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The current state of care in gout: Addressing the need for better understanding of an ancient disease
Article first published online: 3 NOV 2010
©2010 The Author(s) Journal compilation ©2010 American Academy of Nurse Practitioners
Journal of the American Academy of Nurse Practitioners
Special Issue: THE CURRENT STATE OF CARE IN GOUT: ADDRESSING THE NEED FOR BETTER UNDERSTANDING OF AN ANCIENT DISEASE
Volume 22, Issue Supplement s1, pages 623–636, November 2010
How to Cite
Zychowicz, M. E., Pope, R. S. and Graser, E. (2010), The current state of care in gout: Addressing the need for better understanding of an ancient disease. Journal of the American Academy of Nurse Practitioners, 22: 623–636. doi: 10.1111/j.1745-7599.2010.00556.x
- Issue published online: 4 NOV 2010
- Article first published online: 3 NOV 2010
- Received: June 2010;accepted: August 2010
- Rheumatoid arthritis;
- chronic illness;
- acute care;
- urate-lowering therapies
Purpose: To enable clinicians to initiate appropriate steps for long-term management of gout, including controlling acute exacerbations and pain and sustaining target serum uric acid (SUA) levels to control hyperuricemia as the underlying metabolic disorder.
Data sources: Incorporation of pertinent rheumatology and primary care literature seeking a comprehensive overview about the disease state of gout and its symptoms, comorbidities, and impact on quality of life, with a key focus on the role of serum uric acid, evidence-based approaches to long-term management of gout, and the importance of a functioning clinician-patient relationship.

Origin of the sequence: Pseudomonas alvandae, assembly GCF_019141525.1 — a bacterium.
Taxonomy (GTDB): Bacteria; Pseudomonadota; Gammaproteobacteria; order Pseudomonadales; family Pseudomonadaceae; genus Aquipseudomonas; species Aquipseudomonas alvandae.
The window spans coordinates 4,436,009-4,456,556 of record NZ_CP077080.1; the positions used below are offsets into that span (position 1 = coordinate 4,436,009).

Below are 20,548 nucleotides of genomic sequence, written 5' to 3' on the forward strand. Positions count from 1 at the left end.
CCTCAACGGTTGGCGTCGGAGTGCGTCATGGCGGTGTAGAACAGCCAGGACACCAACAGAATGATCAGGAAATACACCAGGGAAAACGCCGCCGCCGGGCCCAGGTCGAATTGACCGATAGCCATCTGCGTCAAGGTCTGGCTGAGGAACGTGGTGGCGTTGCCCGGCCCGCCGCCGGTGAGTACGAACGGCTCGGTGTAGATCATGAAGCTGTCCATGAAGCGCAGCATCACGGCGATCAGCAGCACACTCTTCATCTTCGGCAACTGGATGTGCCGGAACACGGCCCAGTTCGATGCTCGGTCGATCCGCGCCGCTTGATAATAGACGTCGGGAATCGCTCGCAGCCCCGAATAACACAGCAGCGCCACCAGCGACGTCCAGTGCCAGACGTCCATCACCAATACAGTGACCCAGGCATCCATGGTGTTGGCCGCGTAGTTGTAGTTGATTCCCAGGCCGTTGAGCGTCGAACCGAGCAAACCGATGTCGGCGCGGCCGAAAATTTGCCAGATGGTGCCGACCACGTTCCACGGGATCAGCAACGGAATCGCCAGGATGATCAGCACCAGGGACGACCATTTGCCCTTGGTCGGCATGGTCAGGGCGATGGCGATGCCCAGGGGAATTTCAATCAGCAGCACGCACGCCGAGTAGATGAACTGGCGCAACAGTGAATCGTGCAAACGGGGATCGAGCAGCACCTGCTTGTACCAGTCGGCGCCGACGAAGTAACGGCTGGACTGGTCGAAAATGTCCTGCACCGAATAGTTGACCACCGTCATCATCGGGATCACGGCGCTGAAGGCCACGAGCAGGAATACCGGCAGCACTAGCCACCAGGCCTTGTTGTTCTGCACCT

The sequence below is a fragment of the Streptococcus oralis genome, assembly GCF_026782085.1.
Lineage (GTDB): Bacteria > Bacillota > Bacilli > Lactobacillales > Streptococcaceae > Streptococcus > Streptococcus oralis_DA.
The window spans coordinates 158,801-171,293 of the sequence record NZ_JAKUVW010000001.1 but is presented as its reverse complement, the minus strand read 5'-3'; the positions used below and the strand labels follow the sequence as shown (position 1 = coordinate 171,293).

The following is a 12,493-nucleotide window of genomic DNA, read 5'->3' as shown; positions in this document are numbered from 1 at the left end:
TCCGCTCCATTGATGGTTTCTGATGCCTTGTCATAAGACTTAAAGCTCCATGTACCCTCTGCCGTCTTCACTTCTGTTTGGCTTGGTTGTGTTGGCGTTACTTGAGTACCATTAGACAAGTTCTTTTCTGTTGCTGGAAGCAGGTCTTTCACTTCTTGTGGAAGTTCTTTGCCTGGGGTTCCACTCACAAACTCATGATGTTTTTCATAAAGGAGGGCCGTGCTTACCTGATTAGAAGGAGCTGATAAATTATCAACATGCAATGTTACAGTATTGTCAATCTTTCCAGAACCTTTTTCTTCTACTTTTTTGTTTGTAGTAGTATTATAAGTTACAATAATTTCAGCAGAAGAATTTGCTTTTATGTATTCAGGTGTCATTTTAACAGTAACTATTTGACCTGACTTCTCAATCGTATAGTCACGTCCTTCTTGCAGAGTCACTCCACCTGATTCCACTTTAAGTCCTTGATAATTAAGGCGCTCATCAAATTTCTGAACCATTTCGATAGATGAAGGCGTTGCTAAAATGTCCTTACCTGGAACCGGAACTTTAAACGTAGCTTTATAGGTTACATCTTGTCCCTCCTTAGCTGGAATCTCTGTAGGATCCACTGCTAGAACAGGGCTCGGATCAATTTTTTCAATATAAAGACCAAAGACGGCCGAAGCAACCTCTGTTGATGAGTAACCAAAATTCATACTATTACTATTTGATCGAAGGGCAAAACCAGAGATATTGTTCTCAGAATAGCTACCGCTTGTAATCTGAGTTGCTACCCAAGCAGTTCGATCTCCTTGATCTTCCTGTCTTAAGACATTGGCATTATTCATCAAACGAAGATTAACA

Conclusions: Gout is increasingly recognized as a prevalent chronic disease state requiring appropriate long-term management while controlling for risk factors and comorbid conditions. Effective treatment options can help gout patients achieve therapeutic SUA targets to control gout flares and prevent potentially destructive disease manifestations. Patient education is an important element in achieving treatment goals and ensuring adherence.
Implications for practice: Effective treatment plans for any gout patient must be guided by a long-term approach that focuses on sustained control of hyperuricemia, while providing continuous control of chronic disease. Patient education can be a key element in this process.